I also wish articles were available in HTML, not just PDF, for quicker access.  Speed of access to applicable conclusions is the whole point of this endeavor for me.  Maybe OJS doesn’t do HTML, which may be related to it’s lack of RSS feeds too. Gee, I hope the search function is over full text and not just metadata — or at least abstracts — or that they have really really good keywords in the metadata. Again, the point of this is quick on-demand access to the research conclusions I need.

(As an aside, over at the Code4Lib Journal, we’re relatively happy with our decision to go with WordPress as a platform rather than OJS. But the trade off is that for the moment we only have HTML, not PDF. We’re working on it. Slowly. And it should be mentioned that our success with WP is due to Jonathan Brinley’s excellent admining and hacking, customizing templates and plug-ins to meet our needs. )

We need more of this

It’s a good idea, an open access archive of very short executive summaries of research, that can be looked up and consumed quickly, to guide library practice. Haven’t spent enough time with it yet to be sure how useful this particular publication will end up in practice. Some of the articles have hypotheses that seem rather irrelevant to any actual decision making, which would kind of defeat the purpose, but maybe I’m just not in the right position to make the decisions relevant to those particular articles!

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8 Responses to evidence based librarianship

  1. marlène says:

    To bypass the lack of rss feeds on the journal’s website, I use the feeds from LISTA, which indexes EBLIP.

  2. You make several good points. I’ve been following EBLIP since the beginning – but there are still many improvements to be made in how people find and share evidence. Providing HTML pages rather than pdf would be great — and, ironically, would demonstrate a commitment to evidence-based publishing and marketing practice, which tells us that a) search engines don’t do a good job of indexing articles published as pdf, and b) some readers prefer a quick web page summary.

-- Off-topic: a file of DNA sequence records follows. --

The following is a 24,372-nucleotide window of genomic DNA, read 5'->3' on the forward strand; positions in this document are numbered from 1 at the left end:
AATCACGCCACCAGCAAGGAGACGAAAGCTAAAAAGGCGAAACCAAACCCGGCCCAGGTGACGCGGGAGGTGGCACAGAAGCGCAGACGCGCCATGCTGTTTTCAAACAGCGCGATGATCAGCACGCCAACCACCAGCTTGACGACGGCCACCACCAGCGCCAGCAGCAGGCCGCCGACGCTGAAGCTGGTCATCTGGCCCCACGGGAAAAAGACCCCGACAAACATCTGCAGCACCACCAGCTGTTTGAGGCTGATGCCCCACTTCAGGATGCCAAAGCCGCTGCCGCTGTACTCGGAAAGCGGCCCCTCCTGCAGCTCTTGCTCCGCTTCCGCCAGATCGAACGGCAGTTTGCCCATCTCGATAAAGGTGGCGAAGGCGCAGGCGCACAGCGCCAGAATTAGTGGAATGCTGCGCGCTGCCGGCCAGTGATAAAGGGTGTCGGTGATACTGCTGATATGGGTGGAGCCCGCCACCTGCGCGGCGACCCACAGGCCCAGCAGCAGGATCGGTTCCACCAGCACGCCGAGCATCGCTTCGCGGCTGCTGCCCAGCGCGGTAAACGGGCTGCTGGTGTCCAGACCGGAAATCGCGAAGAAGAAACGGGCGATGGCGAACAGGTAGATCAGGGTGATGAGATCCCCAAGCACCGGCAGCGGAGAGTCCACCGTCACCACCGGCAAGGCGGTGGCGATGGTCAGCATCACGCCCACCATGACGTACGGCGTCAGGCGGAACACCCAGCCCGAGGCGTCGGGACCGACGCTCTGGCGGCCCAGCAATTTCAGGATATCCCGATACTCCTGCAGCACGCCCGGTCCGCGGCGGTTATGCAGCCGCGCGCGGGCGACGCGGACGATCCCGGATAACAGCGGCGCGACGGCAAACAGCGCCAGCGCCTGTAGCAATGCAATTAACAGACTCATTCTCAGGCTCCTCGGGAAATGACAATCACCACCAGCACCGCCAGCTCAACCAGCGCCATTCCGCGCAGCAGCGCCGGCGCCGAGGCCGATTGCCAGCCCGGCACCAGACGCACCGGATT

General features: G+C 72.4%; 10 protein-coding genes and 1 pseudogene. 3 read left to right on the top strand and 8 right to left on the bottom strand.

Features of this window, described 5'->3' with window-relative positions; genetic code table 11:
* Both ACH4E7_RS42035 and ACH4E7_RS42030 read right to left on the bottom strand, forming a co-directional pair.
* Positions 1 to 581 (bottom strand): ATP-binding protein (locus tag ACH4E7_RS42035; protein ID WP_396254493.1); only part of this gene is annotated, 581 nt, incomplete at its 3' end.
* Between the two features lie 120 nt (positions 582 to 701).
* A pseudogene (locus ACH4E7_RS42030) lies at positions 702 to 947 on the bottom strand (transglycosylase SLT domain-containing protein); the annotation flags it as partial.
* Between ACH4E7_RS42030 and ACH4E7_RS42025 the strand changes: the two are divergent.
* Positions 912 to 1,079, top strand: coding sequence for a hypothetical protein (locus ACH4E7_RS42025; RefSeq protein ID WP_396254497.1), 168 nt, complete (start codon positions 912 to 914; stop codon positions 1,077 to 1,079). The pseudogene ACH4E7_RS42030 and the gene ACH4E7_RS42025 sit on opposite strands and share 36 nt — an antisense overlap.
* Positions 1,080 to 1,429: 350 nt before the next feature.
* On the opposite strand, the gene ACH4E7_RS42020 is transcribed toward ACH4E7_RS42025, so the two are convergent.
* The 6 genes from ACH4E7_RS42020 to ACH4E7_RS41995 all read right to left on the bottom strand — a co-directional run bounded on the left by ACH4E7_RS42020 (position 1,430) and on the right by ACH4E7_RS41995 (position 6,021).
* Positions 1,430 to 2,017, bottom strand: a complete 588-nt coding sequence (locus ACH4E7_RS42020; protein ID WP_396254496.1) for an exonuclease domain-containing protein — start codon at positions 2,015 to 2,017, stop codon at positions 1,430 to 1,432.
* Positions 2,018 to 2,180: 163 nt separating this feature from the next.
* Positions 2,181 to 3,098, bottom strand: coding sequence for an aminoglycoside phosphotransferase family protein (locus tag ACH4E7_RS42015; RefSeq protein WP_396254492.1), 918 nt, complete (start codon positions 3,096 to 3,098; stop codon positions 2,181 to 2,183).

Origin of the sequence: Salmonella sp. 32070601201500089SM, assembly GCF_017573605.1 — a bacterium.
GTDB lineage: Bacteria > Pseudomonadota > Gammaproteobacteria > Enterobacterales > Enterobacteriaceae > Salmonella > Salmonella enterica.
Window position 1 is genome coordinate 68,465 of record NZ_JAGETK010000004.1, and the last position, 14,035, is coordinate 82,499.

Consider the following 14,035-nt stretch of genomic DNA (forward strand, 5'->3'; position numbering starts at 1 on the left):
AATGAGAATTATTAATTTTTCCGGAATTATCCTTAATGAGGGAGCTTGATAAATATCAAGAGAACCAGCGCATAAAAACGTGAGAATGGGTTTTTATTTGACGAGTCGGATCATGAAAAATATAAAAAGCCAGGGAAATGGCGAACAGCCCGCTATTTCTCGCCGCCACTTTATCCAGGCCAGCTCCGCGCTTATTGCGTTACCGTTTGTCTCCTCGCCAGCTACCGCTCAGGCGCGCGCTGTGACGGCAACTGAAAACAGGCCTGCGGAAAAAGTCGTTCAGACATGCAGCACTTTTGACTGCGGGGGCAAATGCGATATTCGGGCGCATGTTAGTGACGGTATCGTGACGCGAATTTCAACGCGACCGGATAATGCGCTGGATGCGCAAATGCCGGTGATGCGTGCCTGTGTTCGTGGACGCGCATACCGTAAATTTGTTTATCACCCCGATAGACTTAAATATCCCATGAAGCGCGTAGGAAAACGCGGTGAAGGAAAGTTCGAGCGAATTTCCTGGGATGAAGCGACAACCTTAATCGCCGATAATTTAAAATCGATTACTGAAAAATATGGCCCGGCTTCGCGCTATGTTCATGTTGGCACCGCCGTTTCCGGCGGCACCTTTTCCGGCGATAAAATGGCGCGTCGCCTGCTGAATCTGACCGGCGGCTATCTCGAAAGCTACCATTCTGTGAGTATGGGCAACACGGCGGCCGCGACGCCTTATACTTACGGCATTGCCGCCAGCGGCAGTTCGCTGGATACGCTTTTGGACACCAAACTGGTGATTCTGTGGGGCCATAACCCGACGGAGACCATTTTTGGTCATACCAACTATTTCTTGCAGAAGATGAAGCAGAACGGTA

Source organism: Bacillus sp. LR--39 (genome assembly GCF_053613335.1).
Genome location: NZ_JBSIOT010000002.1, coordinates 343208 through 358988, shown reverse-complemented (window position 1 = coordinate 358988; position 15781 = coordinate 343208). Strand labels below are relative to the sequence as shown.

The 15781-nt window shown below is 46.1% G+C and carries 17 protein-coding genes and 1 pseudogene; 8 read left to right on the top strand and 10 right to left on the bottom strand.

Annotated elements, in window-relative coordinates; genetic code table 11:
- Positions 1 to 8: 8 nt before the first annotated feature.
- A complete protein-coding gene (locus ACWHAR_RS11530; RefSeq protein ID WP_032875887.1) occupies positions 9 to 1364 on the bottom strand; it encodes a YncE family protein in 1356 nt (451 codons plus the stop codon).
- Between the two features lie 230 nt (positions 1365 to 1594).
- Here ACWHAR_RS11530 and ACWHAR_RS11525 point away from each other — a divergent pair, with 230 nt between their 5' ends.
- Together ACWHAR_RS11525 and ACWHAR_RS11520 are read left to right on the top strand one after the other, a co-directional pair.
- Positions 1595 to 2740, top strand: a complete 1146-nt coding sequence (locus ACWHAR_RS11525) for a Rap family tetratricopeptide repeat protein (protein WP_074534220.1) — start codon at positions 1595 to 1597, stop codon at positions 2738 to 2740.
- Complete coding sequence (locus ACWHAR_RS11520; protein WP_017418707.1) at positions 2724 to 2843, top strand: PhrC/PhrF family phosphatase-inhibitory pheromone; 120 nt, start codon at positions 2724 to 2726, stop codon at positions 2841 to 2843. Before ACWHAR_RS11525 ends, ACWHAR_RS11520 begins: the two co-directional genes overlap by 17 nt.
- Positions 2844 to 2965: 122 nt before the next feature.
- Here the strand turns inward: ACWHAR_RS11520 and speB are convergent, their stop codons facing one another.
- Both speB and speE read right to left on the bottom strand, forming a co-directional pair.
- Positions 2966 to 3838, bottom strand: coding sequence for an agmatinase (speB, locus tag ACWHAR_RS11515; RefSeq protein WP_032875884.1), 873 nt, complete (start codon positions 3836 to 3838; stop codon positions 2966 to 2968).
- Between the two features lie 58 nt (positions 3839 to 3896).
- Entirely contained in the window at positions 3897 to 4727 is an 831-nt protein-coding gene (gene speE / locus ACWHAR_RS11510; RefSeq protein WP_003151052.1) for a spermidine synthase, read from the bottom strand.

And I agree with your statement: Give me the conclusion up front, that’s what I want! May be the difference between the journal’s “articles” and it’s “evidence summaries”–the “evidence summaries” are what I really want.

  3. Lorie Kloda (Associate Editor, EBLIP) says:

    Hi Jonathan,

    You can register as a reader for the journal, and receive an email update when each issue is published (quarterly). It’s not RSS, but it’s the best thing we’ve got.

    As for the titles of the Evidence Summaries, we strive to make them as informative as possible, but sometimes the author of the summary is resistant. I agree that all titles should convey the bottom line of the original research.

    Also, please note that the journal publishes both original research reports, AND evidence summaries of original research published in other journals. Both of these types of publications are peer reviewed.

  4. Hi Jonathan,
    Thanks for featuring EBLIP on your blog. I’m really glad that you appreciate the Evidence Summaries; they are a core part of our journal. I hope other journals in our profession may also incorporate this type of critical appraisal of research into what they publish – the more the better! And hopefully in an open access forum.